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Migrating Access Jet Data to SQL Server

, 15 Nov 2013 CPOL
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GOTCHAs and tips useful when migrating a complex Access JET application to SQL Server 2012


I recently started a contract to migrate a replicated Access 2007 application to full Client/Server mode using Access 2013 and SQL Server 2012. This tip (which will be updated as other things are discovered) is my list of very hard won tips and GOTCHAs for such a migration.

Using the Information

Many of these things are known about, some even mentioned specifically in the Microsoft Knowledge Base, when you know where to look! From my fairly extensive (and very time-consuming research), it seems that in one or two cases, whilst these things are known, the causes and hence the fixes are not, and solutions are often arrived at by chance (the TIMESTAMP tip is a good example of this). As it took me so much time to debug the application, find what was happening and then look for possible causes and solutions on-line, I thought it might be good to set them down here in the hope that other developers might find it useful.

Access Data to SQL Conversion: Tips and GOTCHAS!

  1. SQL Server does not have a Boolean field - Access copes with this in linked tables by mapping a field (BIT?) containing 0 or -1 to False or True. When creating a query to be run on SQL Server, any tests for True or False will fail; test for not 0 (1 in BIT) or 0 instead. Don't forget that BIT can also be Null!
  2. Recordsets based on ODBC linked tables must have a unique index to be updateable! A primary key is sufficient.
  3. To use pass-through queries, each machine must have the same ODBC connection string. BUT you can't use passthrough queries as record sources for subforms!
  4. Creating primary keys on tables in SQL Management Server requires that you allow changes that cause tables to be recreated. (See tools/options/designers). Primary keys cannot contain NULL entries.
  5. Updating entries on bound forms from within VBA can cause an apparent conflict with two users trying to update at the same time. This seems to be an issue when there are duplicate results in a query, but see also 11 below.
  6. GUIDs are tricky to handle in forms and VBA - - for example, to successfully assign an Address GUID, I had to store it directly in the recordset field - assigning it to the control attached to that field always seems to fail with an incompatible type, although the control displays the underlying GUID perfectly!
  7. It appears that autonumber/GUID fields in SQL Server only update on COMMIT, rather than when first created as in Access. That has made using a bound form to add new records very tricky indeed! (Not sure this is entirely true, but difficult to test.) In the end, I used a Stored Procedure and an associated Access pass-through query to add records and return the allocated GUID to the application (as a Recordset).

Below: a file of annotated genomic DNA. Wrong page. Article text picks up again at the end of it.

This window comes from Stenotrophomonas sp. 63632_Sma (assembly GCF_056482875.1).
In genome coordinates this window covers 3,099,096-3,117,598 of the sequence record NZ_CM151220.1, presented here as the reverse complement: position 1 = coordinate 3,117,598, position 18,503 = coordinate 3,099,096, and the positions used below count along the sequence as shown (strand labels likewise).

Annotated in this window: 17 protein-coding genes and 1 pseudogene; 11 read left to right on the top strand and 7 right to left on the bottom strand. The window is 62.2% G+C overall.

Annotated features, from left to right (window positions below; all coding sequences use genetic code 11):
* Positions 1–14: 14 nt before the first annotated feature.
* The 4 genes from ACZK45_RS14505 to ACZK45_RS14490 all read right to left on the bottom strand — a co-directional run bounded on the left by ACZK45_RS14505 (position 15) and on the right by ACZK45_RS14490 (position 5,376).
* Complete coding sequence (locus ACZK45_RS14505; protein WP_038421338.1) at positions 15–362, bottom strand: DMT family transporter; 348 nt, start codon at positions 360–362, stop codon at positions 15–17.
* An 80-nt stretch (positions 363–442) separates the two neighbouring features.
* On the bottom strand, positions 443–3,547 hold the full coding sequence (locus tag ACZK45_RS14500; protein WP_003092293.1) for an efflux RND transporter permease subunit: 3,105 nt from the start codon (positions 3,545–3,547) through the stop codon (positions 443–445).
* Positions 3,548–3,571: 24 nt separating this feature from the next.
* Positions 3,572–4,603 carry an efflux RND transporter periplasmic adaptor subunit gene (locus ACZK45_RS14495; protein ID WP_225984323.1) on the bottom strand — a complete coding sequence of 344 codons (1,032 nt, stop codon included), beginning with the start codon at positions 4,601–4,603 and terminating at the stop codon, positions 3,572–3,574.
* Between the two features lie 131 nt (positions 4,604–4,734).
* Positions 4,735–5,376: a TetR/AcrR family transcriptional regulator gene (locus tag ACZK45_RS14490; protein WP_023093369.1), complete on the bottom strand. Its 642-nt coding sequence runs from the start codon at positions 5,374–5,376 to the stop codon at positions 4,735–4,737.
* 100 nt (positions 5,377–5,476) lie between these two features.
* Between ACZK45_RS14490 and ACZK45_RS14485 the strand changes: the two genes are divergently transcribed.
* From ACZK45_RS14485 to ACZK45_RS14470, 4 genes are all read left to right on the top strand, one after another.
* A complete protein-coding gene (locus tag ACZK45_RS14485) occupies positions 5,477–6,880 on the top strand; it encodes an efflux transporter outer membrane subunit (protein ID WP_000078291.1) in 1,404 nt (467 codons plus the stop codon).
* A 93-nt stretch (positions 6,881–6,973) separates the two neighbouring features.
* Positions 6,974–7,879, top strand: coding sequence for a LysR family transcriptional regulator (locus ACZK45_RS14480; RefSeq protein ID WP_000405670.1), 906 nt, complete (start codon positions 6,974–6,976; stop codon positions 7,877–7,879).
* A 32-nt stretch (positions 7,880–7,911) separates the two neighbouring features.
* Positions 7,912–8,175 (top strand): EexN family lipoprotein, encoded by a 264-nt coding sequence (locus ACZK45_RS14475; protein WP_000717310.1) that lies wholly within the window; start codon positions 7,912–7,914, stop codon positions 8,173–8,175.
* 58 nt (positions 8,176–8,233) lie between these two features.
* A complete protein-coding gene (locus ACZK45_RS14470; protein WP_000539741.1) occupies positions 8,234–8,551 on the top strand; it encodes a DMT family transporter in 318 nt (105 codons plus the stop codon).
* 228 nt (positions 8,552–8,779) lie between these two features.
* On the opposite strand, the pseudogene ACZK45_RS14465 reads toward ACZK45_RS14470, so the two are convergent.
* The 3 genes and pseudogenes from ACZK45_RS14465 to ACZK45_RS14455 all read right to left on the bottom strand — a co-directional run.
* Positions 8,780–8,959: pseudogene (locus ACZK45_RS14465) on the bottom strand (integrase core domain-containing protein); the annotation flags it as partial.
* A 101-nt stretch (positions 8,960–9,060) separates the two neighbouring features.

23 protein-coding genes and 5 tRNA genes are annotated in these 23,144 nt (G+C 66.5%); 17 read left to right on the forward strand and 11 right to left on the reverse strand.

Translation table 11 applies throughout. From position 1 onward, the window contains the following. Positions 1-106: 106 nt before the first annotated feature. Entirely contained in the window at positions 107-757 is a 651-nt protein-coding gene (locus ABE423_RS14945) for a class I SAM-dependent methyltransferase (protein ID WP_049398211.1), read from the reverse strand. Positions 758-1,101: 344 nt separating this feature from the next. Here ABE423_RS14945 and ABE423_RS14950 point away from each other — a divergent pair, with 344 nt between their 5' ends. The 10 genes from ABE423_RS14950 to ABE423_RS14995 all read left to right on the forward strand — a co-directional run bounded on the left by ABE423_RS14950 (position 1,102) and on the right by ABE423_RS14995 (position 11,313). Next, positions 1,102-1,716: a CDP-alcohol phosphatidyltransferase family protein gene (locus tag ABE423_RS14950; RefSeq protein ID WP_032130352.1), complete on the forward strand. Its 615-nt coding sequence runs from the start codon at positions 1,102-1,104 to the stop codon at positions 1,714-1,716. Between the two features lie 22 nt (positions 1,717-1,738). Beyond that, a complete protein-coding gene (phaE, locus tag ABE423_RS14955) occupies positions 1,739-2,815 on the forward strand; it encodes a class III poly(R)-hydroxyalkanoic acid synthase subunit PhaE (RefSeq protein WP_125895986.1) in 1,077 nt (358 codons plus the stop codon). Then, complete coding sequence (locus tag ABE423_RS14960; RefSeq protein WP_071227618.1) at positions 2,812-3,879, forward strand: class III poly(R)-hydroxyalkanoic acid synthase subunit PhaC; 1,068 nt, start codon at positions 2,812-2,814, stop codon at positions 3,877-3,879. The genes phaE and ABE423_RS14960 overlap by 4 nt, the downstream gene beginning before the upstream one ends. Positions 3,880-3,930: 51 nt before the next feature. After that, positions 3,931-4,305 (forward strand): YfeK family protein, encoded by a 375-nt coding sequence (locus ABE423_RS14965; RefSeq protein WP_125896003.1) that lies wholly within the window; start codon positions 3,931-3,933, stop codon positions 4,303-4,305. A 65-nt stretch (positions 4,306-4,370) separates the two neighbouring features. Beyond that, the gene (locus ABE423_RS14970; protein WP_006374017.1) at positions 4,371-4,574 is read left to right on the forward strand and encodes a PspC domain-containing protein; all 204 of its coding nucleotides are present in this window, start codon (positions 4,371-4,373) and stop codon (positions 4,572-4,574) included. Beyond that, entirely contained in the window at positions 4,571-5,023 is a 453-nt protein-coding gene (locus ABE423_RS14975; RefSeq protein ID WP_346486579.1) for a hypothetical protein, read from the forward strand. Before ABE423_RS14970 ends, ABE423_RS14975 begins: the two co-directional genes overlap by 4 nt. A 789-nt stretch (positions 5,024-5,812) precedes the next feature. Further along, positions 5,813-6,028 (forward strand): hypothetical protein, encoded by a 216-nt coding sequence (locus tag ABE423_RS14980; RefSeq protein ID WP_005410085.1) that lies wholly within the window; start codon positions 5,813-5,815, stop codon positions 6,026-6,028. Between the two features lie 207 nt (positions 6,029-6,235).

8. ACCESS VBA: Beware of <object>.Recordset.Clone - this is a useful way of altering records in a loaded recordset without disturbing the original, which may be bound to an object, e.g., a Form. However, the clone is made only after the original is first loaded or on subsequent refreshes - so a new record added to the main recordset doesn't appear in the clone until after a SQL Server COMMIT. Even more importantly, the .Bookmark property isn't cloned, so expecting the clone recordset to be positioned to the same (current) record as the main recordset causes no end of problems.
  9. NOTE: There is a serious issue with queries that contain normalising tables. When attempting to add a new record directly in the query, or a form bound to it, all works as expected and the new GUIDs and primary key IDENTITY values update correctly. However, when doing it from a subform bound to the query, the updates cause one or more "Field cannot be updated" dialogs to appear, although clearing these allows the update to proceed. As this error isn't trappable, there is no simple way around this. The cause appears to be the different order in which linked table updates occur when talking to SQL Server rather than using local tables: the initial write of the new record fails to update the key fields because SQL Server only creates new IDENTITY values on COMMIT, unlike Access itself.

    After many hours of research and experimentation, the only way around this seems to be to use temporary local tables in Access, or to use a Stored Procedure to generate the new record and return the GUID to Access - which is what I've done.

  10. Not really a SQL Gotcha as such, but serves to illustrate why 9 above occurs: The order of execution of queries in a batch may be optimised by SQL Server in such a way as to cause things to execute in a different order to which they are declared (SQL is a declarative language, unlike - say - Visual BASIC). Thus apparent dependencies may not be satisfied. For example:
    ALTER TABLE tblNotes 
    ALTER TABLE tblNotes ADD 

    may fail because the SQL optimiser decides that the CONSTRAINT should be applied before the column has been set to disable NULL entries (which are not allowed in Primary keys).

    SQL Server Management Studio provides a way around this - adding the GO command (not part of SQL!) forces the Server to treat all statements up to that point that have not already been executed as a new batch. Liberal sprinklings of GO will force execution in the order the statements have been written, so the above becomes: